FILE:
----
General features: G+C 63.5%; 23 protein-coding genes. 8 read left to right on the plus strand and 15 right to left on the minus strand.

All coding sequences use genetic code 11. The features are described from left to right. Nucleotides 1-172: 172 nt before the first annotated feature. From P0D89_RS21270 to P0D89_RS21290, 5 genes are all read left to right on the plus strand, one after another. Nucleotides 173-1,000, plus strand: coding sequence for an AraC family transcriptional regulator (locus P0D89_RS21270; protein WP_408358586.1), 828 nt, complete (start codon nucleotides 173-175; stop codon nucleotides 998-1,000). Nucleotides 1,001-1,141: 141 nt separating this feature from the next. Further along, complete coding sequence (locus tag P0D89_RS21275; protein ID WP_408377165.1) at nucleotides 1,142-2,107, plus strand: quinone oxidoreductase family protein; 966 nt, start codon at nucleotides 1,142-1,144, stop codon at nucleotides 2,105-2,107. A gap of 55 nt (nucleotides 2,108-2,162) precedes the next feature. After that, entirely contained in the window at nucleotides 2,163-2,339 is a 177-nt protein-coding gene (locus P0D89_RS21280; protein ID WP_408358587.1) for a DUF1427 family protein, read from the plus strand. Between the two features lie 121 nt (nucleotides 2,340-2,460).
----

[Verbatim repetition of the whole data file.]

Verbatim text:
General features: G+C 63.5%; 23 protein-coding genes. 8 read left to right on the plus strand and 15 right to left on the minus strand.

All coding sequences use genetic code 11. The features are described from left to right. Nucleotides 1-172: 172 nt before the first annotated feature. From P0D89_RS21270 to P0D89_RS21290, 5 genes are all read left to right on the plus strand, one after another. Nucleotides 173-1,000, plus strand: coding sequence for an AraC family transcriptional regulator (locus P0D89_RS21270; protein WP_408358586.1), 828 nt, complete (start codon nucleotides 173-175; stop codon nucleotides 998-1,000). Nucleotides 1,001-1,141: 141 nt separating this feature from the next. Further along, complete coding sequence (locus tag P0D89_RS21275; protein ID WP_408377165.1) at nucleotides 1,142-2,107, plus strand: quinone oxidoreductase family protein; 966 nt, start codon at nucleotides 1,142-1,144, stop codon at nucleotides 2,105-2,107. A gap of 55 nt (nucleotides 2,108-2,162) precedes the next feature. After that, entirely contained in the window at nucleotides 2,163-2,339 is a 177-nt protein-coding gene (locus P0D89_RS21280; protein ID WP_408358587.1) for a DUF1427 family protein, read from the plus strand. Between the two features lie 121 nt (nucleotides 2,340-2,460).